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University of Iowa News Release

 

March 24, 2008

UI hosts April 4 'Iron Chef' cookoff and food symposium

Armed with fundamental kitchen utensils, butane burners and a pantry stocked with basic ingredients and locally produced foods, three teams of local chefs will face off in an "Iron Chef" competition from 3:30 to 5:30 p.m. Friday, April 4 in the Main Ballroom of the University of Iowa's Iowa Memorial Union (IMU).

The free, public event is sponsored by the UI Center for Ethnic Studies and the Arts (CESA) as part of the "Food, Ethnic Identities and Memory" symposium, which includes four food-themed lectures from 9 a.m. to 3 p.m. that day. Co-sponsors of the cookoff are IMU Food Services, Iowa Cultural Corridor Alliance, and Edible Iowa River Valley magazine. Funding was provided by the UI College of Liberal Arts and Sciences, the Harry Oster Folklore and Folk Music Memorial Fund, the Graduate College and the Office of the Provost.

Teams of three chefs from the Iowa Memorial Union, Zins restaurant in Cedar Rapids, and the New Pioneer Co-op will be presented with a handful of surprise ingredients and will have 15 minutes to whip up a recipe. They then have one hour to prepare a main dish, and side dishes if they wish. During the competition, four cameras will broadcast live shots of the chefs in action -- along with "play by play" commentary and interviews -- onto a projection screen.

The five judges are: UI President Sally Mason and her husband, UI Lecturer Ken Mason; Joe Jennison, executive director of Iowa Cultural Corridor Alliance; Beth Bewley, executive director of the Englert Theatre and president of the Iowa Cultural Corridor Alliance; and Wendy Wasserman, publisher of Edible Iowa River Valley. The winning team will receive a plaque and be featured in the magazine, alongside each team's recipes from the competition.

Marcia Hughes, vice president of the Iowa Cultural Corridor Alliance and a local actress, will serve as emcee. Floyd Akins, senior director for development at the UI Foundation; Rikki Saltzman, folklorist for the state of Iowa; and Michael Knock, food critic for the Iowa City Press-Citizen, will be commentators.

During the competition, the public can sample free food from the "Food in America" cookbook, created by UI honors students in American Studies Professor Lauren Rabinovitz's Food and American Culture course last semester.

The $15 cookbook features more than 200 recipes submitted by UI students, alumni, faculty and staff, with recipes from a nearly dozen ethnic origins. As part of their research for the course, students also selected recipes from historic cookbooks. They wrote fun facts to accompany the recipes, ranging from the history of the meatpacking industry in Dubuque to how and why the recipe for plum butter evolved from 1850 to 1950 to today. Proceeds from the cookbook support student research and public events through CESA.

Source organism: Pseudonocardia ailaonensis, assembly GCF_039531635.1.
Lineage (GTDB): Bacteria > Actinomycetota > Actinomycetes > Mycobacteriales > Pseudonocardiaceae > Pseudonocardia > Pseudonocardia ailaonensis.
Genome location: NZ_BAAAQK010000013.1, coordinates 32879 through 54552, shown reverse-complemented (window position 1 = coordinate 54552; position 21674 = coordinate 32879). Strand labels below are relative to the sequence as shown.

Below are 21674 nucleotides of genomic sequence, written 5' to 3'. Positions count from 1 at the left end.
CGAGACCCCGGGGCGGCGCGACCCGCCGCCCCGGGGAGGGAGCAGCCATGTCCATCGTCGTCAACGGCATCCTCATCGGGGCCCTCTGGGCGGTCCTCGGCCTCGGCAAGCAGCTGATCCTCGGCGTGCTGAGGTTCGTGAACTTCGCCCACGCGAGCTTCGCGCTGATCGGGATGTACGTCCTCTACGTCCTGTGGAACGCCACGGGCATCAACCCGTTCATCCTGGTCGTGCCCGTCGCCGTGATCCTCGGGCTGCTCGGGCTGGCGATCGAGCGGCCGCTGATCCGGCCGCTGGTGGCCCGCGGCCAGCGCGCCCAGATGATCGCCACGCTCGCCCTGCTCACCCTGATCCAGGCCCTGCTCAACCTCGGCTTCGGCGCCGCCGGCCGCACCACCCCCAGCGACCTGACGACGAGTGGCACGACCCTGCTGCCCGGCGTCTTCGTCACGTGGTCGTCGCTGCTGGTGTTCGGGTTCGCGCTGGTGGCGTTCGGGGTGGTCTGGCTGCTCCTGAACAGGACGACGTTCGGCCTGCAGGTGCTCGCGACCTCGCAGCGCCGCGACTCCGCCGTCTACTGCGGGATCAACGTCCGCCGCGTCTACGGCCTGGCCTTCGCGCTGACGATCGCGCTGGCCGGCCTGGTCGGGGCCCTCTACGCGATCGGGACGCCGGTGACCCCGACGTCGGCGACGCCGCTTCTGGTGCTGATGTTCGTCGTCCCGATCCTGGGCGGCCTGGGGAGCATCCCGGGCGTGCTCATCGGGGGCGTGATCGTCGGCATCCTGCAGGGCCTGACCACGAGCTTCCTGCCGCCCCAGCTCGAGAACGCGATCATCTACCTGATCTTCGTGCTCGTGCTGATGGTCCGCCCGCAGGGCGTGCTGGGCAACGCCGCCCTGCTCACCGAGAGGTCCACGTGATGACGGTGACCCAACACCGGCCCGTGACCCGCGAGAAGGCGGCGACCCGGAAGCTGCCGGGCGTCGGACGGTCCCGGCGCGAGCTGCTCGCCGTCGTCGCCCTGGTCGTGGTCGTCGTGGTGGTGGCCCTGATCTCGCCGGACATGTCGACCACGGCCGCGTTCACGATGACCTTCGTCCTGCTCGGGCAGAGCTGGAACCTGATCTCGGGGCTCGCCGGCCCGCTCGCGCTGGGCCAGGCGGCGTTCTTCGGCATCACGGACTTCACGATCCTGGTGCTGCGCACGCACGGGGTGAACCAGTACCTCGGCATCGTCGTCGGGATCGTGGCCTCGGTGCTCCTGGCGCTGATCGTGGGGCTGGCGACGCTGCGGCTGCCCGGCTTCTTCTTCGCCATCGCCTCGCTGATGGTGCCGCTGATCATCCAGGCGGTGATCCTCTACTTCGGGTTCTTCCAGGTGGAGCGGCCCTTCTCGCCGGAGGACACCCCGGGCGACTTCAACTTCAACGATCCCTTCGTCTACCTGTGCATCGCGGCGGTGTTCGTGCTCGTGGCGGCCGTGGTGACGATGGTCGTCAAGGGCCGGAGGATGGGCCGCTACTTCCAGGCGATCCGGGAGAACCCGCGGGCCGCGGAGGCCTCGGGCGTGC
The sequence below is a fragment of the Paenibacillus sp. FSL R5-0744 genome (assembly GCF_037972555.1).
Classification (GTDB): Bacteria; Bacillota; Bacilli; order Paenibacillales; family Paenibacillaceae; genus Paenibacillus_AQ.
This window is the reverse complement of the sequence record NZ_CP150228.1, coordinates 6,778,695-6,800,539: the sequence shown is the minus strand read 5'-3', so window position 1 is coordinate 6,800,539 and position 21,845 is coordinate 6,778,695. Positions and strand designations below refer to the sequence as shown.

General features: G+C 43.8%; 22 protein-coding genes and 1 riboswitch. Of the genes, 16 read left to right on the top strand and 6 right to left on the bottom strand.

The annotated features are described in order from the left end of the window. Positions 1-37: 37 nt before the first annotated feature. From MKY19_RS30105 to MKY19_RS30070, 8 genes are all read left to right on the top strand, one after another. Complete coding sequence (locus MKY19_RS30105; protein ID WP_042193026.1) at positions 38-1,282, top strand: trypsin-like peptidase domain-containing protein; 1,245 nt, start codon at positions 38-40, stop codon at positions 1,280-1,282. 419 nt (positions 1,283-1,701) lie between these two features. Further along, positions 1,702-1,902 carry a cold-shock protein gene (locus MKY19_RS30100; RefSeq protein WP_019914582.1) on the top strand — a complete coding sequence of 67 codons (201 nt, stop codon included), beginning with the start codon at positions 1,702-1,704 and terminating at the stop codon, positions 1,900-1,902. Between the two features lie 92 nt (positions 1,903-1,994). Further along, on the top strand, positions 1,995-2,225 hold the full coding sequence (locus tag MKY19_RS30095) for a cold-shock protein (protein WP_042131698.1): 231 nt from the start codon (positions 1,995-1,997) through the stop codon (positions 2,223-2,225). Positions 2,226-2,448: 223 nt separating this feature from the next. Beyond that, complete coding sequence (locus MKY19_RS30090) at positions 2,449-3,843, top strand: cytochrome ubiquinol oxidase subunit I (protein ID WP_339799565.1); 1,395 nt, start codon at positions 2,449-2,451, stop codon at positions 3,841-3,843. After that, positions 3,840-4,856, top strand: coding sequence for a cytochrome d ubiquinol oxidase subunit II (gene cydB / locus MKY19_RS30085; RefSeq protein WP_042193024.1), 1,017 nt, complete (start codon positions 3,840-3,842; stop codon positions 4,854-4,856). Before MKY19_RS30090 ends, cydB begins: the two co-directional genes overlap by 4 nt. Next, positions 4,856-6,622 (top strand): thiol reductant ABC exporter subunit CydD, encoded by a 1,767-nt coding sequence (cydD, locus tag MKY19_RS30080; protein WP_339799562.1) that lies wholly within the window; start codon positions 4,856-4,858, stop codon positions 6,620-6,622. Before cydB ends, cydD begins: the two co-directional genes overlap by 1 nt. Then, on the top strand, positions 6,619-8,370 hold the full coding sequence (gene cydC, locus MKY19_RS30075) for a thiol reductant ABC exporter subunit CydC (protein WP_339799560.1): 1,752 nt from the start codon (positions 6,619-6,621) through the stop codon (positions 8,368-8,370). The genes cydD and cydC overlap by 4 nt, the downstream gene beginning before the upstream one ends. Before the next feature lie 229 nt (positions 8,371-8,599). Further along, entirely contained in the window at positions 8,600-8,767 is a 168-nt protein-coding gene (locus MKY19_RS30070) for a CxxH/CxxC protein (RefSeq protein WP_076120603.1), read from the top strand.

"The cookbook has practical applications for people who want to cook, but it's also full of tidbits about how food is part of American history," said CESA Director Rabinovitz, who co-organized the events with IMU Head Chef Barry Greenberg. "We also dispel a few myths in the cookbook. Apple pie is known an American tradition, but it's originally British, and it didn't used to be sweet. And, while Johnny Appleseed is known for wandering around planting apple trees as a philanthropic gesture, he was actually out to make a buck, and the kind of apples he planted were only suitable for making hard cider -- not for eating."

The symposium schedule is as follows, with all events listed below taking place Friday, April 4 in the Illinois Room at the IMU:

--9 a.m. welcome, Rabinovitz; 9:15 a.m. welcome, Dean Linda Maxson, College of Liberal Arts and Sciences.

--9:30 a.m. Lisa Heldke, a philosopher from Gustavus Adolphus who is examining the movement toward locally sourced foods in a global economy, will present "Staying Home for Dinner: Ruminations on Local Foods in Cosmopolitan Society."

--10:30 a.m., Jeffrey Pilcher, a historian from the University of Minnesota who is working on a book called "Planet Taco" about the history of Mexican food as an international ethnic food, will present "Who Chased Out the Chili 'Queens'? Food, Race and Gender in San Antonio, Texas 1880-1943."

--1 p.m. Riki Saltzman, the state folklorist whose work involves researching Iowans' food customs, will present "Pork, Place and Praxis: Foodways in Iowa."

--2 p.m. Psyche Williams Forson, a professor of American Studies at the University of Maryland who studies African-American cookery, will present "Culinary Polygamy: Food, Place and Memory in an African and African American Household."

"The event is designed to bring people together to develop a deeper understanding of relationships between ethnicities and food, and to help them see food as an art form and an important part of our culture," Rabinovitz said. "We also plan to prove that we can have fun, eat and learn at the same time."

Visit http://www.uiowa.edu/~cesa for more information on CESA and the food symposium, or to order the cookbook.

STORY SOURCE: University News Services, 300 Plaza Centre One, Suite 371, Iowa City, Iowa 52242-2500

MEDIA CONTACTS: Lauren Rabinovitz, Center for Ethnic Studies and the Arts, 319-335-0315; lauren-rabinovitz@uiowa.edu; Nicole Riehl, University News Services, 319-384-0070, nicole-riehl@uiowa.edu